Anthropology is no longer a singular discipline, but rather a blend of prctices engaged in a variety of social contexts. A whole series of new questions have been posed by the sustained challenge which third world, black and feminist scholars have provided to the established agenda of the social sciences and humanities in recent years. It is this context that the nature and purpose of social knowledge, and in particular anthroplogical knowledge, comes into particular focus. By examining the changing nature of anthropological knowledge and of the production of that knowledge, this book challenges the notion that only western societies have produced social theories of modernity and of global scope. Knowledge of society can no longer be restricted to a knowledge of face-to-face social relations but must encompass the effect of technology, global consumption patterns and changing geo-political configurations. The question 'What is social knowledge for?' is not intended to provoke an answer, but rather a series of interrogations.
In The Future of Anthropological Knowledge the chapters explore the question of the nature of social knowledge from a variety of perspectives, and the contributors examine the manner in which anthropological knowledge from a variety of perspectives, and the contributors examine the manner in which anthropological knowledge is changing and will be reformulated further in the future. In raising questions about who produces knnowledge and theory, they map out an innovative set for the 21st century.Purchase this book
The independent review on The Economics of Biodiversity led by Professor Sir Partha Dasgupta has now been delivered to the government. The report underlines our failure to grasp that our economies are “embedded within Nature, and not external to it.” We rely on nature to “provide us with food, water and shelter; regulate our climate and disease; maintain nutrient cycles and oxygen production; and provide us with spiritual fulfilment and opportunities for recreation and recuperation which can enhance our health and well-being.”Read More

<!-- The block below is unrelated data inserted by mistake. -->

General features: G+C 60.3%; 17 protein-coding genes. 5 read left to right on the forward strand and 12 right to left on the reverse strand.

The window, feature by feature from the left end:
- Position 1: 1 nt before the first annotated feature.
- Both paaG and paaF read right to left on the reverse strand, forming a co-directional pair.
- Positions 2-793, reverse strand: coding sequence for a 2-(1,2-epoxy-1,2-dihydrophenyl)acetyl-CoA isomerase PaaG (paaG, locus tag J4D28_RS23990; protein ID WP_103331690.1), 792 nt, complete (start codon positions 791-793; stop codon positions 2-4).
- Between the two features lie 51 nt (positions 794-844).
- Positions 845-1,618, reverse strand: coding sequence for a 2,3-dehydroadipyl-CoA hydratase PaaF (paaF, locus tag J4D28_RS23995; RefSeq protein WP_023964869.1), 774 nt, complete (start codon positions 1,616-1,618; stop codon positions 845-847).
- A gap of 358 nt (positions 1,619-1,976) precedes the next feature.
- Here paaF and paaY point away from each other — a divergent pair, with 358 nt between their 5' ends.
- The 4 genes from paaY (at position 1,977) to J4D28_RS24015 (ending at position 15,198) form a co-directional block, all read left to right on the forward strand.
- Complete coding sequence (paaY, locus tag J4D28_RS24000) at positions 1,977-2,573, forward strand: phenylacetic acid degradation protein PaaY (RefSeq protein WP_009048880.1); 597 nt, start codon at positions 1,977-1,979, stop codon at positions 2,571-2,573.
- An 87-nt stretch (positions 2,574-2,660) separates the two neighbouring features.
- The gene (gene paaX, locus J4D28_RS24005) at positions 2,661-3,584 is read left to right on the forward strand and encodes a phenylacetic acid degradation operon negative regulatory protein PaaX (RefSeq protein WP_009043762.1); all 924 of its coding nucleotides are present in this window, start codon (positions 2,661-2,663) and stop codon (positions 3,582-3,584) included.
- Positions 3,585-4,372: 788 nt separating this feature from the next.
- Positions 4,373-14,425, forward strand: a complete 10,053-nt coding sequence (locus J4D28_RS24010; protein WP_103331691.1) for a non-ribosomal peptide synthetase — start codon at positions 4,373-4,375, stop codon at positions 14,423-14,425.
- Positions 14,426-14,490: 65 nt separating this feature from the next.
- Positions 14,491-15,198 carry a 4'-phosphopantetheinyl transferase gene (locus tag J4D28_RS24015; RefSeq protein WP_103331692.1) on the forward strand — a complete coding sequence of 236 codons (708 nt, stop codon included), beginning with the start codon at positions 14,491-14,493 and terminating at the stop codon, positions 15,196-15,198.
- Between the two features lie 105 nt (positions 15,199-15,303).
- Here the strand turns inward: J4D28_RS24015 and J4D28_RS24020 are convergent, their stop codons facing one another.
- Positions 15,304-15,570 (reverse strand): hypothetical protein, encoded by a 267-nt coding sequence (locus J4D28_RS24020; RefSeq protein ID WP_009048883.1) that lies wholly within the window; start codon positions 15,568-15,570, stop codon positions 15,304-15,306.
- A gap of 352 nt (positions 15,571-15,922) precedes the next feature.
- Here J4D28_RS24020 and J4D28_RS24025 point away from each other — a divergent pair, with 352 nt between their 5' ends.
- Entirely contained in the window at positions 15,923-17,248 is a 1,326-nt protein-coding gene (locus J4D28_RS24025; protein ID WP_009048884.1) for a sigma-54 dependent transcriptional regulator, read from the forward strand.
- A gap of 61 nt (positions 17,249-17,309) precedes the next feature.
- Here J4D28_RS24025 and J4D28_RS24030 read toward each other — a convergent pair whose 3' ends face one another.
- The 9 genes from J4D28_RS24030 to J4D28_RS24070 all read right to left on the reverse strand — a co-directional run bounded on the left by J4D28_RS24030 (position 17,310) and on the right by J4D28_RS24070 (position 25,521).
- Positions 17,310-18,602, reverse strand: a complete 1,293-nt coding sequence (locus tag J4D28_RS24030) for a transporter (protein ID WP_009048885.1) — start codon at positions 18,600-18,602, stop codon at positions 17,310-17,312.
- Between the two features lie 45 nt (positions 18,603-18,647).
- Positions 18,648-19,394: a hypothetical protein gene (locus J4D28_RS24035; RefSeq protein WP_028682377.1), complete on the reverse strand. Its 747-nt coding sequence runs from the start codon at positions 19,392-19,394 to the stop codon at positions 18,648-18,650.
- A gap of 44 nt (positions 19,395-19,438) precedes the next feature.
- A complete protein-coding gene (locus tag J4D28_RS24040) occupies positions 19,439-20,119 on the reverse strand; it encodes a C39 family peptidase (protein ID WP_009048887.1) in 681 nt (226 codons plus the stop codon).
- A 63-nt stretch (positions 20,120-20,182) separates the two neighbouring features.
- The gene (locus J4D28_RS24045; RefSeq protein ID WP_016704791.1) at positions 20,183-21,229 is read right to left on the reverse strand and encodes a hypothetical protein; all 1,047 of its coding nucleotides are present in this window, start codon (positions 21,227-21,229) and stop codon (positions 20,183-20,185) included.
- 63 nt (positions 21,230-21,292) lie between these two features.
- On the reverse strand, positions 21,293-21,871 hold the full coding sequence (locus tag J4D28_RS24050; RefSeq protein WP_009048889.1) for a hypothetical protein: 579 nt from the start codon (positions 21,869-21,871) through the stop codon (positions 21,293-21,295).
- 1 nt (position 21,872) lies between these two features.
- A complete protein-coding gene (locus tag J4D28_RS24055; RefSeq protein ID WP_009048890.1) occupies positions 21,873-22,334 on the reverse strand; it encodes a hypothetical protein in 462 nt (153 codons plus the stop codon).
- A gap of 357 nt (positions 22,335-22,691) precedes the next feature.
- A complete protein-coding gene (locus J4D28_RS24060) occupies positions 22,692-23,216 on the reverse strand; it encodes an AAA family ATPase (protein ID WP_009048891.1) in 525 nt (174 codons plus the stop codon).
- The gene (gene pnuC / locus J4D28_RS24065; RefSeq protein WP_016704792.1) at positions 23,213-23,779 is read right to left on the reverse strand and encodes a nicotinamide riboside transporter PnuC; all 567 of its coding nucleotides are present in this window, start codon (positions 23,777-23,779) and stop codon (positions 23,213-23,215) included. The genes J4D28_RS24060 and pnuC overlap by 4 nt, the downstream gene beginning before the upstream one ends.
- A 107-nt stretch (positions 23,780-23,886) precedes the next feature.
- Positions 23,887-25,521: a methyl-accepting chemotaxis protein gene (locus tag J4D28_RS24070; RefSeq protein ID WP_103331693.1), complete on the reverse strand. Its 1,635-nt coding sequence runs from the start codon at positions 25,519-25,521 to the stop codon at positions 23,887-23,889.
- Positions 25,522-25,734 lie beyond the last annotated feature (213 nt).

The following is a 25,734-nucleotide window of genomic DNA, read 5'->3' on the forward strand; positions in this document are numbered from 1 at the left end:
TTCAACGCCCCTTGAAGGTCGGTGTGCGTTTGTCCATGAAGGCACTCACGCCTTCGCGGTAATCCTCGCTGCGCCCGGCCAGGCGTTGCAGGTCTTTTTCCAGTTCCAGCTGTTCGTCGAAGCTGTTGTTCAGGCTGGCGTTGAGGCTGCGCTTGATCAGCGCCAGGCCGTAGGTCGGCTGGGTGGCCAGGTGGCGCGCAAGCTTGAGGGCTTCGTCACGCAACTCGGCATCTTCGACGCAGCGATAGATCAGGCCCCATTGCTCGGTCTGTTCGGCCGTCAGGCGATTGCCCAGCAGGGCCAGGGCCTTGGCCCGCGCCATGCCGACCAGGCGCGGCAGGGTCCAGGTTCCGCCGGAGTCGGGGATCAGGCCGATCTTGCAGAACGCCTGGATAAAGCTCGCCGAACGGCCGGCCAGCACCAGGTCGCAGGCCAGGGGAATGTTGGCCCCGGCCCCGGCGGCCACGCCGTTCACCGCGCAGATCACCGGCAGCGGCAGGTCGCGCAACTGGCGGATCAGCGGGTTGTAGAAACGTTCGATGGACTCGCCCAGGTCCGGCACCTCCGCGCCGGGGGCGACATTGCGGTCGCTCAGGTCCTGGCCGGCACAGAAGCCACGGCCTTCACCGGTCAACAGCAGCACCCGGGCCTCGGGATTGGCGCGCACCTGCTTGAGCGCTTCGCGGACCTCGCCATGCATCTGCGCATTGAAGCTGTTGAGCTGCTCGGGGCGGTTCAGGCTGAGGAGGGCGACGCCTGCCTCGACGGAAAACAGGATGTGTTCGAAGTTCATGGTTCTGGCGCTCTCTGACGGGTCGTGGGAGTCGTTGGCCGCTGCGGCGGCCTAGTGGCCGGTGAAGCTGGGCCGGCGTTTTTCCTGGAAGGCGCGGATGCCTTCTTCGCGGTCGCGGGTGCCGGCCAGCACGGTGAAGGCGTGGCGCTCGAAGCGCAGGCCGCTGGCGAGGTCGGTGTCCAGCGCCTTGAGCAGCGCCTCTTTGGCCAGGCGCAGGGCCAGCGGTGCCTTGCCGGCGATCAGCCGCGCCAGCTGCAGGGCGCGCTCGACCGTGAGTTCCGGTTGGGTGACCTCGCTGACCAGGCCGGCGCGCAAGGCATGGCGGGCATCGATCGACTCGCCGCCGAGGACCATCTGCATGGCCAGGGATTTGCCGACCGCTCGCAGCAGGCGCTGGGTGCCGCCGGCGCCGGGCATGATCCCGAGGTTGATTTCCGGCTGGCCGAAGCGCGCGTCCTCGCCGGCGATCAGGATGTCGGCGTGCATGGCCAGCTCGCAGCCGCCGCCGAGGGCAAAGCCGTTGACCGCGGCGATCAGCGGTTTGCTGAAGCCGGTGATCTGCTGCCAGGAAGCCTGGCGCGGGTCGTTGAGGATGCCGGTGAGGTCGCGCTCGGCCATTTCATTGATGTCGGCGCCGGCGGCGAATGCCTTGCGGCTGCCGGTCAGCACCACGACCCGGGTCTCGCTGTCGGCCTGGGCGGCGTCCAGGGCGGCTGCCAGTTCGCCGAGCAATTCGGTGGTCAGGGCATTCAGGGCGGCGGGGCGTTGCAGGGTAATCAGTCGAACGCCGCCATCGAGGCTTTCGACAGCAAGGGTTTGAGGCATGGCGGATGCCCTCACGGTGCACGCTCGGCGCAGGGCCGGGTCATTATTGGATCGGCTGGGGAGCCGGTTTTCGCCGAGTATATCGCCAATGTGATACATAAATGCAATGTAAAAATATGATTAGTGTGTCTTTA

On 4 August 2020, a massive explosion at Beirut’s port killed at least 200 people and caused up to $15bn in damage to buildings and infrastructure – including the destruction of the public electricity company building. It was the latest blow for a country battling a 30-year energy crisis and facing chronic shortages as a result of an ageing infrastructure based around fossil fuels.Read More
In 1945, the UK’s welfare state was set up to address the want, need and misery caused by unemployment. Seventy-five years later, prior to the Covid-19 pandemic, we had almost full employment in the UK – and yet we still have massive levels of poverty and precarity experienced by people in work.Read More